The Latest: Iconic Modern Troupes Move to Preserve Legacy
Paul Taylor in rehearsal with his PTDC. Photo by Whitney Browne.
The last time a modern dance visionary announced plans for the future of his company, it was Merce Cunningham. The strategy: to let his troupe go out with a bang—and then disband—when he died.
Paul Taylor is taking a different approach. In March, he and his board announced a major restructuring of the Paul Taylor Dance Company, which has solely danced his work for 60 years. Beginning in 2015, the newly named Paul Taylor’s American Modern Dance will have a three-pronged mission: to dance new and old Taylor repertoire; to restage classics by pioneers like Martha Graham and Doris Humphrey; and to present new work by current choreographers.
“I think Paul Taylor is looking to become more engaged in the entire art form of American modern dance,” says executive director John Tomlinson. “Rather than just putting his head down and creating the best work he can, he wants to take on some of the responsibility of curating and preserving the art form across all of its many differences.”
Tomlinson could not confirm which new choreographers would be working with the company, though he did mention that it has found a potential creative ally in New York City Ballet’s Peter Martins. At a press conference at Lincoln Center’s David H. Koch Theater, home to PTDC’s New York seasons since 2012, the 83-year-old Taylor stated, “I like movement and dance steps. I’m not wild about a lot of talking and high-tech effects. I like dancing. That’s my taste. And I want to push that.” A through-line of the initiative, Tomlinson added, will be the use of live music when possible, a “mark of excellence” that Taylor has insisted on.
While broader in scope and perhaps better funded (with a projected $10 million funding it as of March), Taylor’s new structure resembles what has emerged at Martha Graham Dance Company, which has reimagined itself since Graham’s death. MGDC repertoire includes Graham masterpieces, seminal mid-century works by choreographers like Jane Dudley and Mary Wigman, and commissions. “We have these masterpieces, which we see as our core collection,” said executive director LaRue Allen, “just as the Picasso Museum in Paris has its core of Picasso works.” In February, the company announced that it received $1 million from the Andrew W. Mellon Foundation to digitize archival materials, from videos to programs to stage maps. When complete, online “toolkits” will be available for educational and research purposes.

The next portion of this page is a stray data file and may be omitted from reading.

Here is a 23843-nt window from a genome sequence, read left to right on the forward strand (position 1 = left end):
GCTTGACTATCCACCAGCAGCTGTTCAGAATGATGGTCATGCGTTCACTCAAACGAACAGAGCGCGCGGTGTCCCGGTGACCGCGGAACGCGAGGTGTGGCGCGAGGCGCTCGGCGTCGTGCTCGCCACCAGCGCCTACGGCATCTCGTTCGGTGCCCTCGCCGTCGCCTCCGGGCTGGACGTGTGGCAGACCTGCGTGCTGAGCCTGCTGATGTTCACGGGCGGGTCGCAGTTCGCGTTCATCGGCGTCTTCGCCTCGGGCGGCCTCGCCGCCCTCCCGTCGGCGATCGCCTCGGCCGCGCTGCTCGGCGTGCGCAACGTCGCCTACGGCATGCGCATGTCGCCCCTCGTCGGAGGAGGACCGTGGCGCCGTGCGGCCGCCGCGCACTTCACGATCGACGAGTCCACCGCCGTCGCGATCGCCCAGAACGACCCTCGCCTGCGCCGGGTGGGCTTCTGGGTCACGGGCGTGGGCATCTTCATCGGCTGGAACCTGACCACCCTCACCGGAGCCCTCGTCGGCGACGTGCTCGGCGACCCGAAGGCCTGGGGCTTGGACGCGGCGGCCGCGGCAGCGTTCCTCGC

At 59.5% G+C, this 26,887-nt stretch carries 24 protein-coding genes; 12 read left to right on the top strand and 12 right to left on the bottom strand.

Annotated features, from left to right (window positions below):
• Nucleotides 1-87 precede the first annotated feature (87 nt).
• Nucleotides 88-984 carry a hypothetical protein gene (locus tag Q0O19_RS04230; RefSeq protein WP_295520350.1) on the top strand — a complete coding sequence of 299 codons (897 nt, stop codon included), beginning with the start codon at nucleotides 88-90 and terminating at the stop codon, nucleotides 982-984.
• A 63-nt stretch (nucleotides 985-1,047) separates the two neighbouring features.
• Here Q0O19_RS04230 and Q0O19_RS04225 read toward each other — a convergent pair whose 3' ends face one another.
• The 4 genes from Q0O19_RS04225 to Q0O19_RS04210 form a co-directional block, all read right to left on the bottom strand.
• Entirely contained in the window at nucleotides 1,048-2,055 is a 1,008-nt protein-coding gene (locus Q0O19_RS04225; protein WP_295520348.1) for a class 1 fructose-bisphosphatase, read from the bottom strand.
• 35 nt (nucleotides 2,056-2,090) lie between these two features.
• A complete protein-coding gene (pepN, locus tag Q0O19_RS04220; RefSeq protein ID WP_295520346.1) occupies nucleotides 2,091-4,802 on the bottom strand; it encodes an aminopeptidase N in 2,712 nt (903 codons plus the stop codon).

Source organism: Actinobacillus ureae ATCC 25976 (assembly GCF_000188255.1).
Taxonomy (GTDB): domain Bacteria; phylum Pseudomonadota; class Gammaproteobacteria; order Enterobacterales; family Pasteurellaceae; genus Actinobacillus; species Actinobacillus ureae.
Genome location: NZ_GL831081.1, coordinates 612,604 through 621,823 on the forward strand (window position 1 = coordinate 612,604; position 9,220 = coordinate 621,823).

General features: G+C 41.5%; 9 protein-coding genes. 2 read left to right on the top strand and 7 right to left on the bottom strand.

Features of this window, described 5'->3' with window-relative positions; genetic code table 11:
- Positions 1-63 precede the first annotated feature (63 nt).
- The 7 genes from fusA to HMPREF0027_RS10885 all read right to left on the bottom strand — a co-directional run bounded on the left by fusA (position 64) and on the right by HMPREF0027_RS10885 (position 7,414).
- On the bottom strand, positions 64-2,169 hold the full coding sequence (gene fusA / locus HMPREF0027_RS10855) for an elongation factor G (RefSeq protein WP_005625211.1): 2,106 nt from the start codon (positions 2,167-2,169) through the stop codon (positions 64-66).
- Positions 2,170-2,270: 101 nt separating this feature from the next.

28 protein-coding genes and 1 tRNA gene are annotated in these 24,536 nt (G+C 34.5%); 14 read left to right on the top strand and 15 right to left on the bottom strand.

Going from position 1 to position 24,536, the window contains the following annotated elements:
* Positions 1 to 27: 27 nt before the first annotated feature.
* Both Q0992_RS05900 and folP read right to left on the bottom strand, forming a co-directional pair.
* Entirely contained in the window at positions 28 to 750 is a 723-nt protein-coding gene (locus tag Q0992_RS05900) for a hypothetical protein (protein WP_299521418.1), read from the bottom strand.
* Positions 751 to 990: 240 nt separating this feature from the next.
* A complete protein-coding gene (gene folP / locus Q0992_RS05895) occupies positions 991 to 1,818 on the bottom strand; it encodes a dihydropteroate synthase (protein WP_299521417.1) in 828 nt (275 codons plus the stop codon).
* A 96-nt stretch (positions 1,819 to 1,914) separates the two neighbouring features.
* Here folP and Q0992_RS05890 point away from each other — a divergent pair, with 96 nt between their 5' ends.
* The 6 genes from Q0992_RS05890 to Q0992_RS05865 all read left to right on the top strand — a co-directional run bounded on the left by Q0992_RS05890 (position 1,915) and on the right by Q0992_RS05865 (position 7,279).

Tomlinson said that while he values preservation, Taylor’s priority is to ensure the continued life—onstage—of great modern dance: “Whether it be a new or old work or his work, he wants them seen.”
As you're prepping your Thanksgiving meal, why not throw in a dash of dance?
This year's Macy's Thanksgiving Day Parade is stuffed (pun intended) with performances from four stellar Broadway shows, the Radio City Rockettes and students from three New York City dance institutions.
Tune in to NBC November 28 from 9 am to noon (in all time zones), or catch the rebroadcast at 2 pm (also in all time zones). Here's what's in store:
Back in 2011 when Joe Lanteri first approached Katie Langan, chair of Marymount Manhattan College's dance department, about getting involved with New York City Dance Alliance, she was skeptical about the convention/competition world.
"But I was pleasantly surprised by the enormity of talent that was there," she says. "His goal was to start scholarship opportunities, and I said okay, I'm in."
Today, it's fair to say that Lanteri has far surpassed his goal of creating scholarship opportunities. But NYCDA has done so much more, bridging the gap between the convention world and the professional world by forging a wealth of partnerships with dance institutions from Marymount to The Ailey School to Complexions Contemporary Ballet and many more. There's a reason these companies and schools—some of whom otherwise may not see themselves as aligned with the convention/competition world—keep deepening their relationships with NYCDA.
Now, college scholarships are just one of many ways NYCDA has gone beyond the typical weekend-long convention experience and created life-changing opportunities for students. We rounded up some of the most notable ones:
Last week, Variety reported that Sergei Polunin would reunite with the team behind Dancer for another documentary. "Where 'Dancer' looked at his whole life, family and influences," director Steven Cantor said, " 'Satori' will focus more squarely on his creative process as performer and, for the first time ever, choreographer." The title references a poorly received evening of work by the same name first presented by Polunin in 2017. (It recently toured to Moscow and St. Petersburg.)
I cannot be the only person wondering why we should care.
"The show must go on" may be a platitude we use to get through everything from costume malfunctions to stormy moods. But when it came to overcoming a literal hurricane, Houston Ballet was buoyed by this mantra to go from devastated to dancing in a matter of weeks—with the help of Harlequin Floors, Houston Ballet's longstanding partner who sprang into action to build new floors in record time.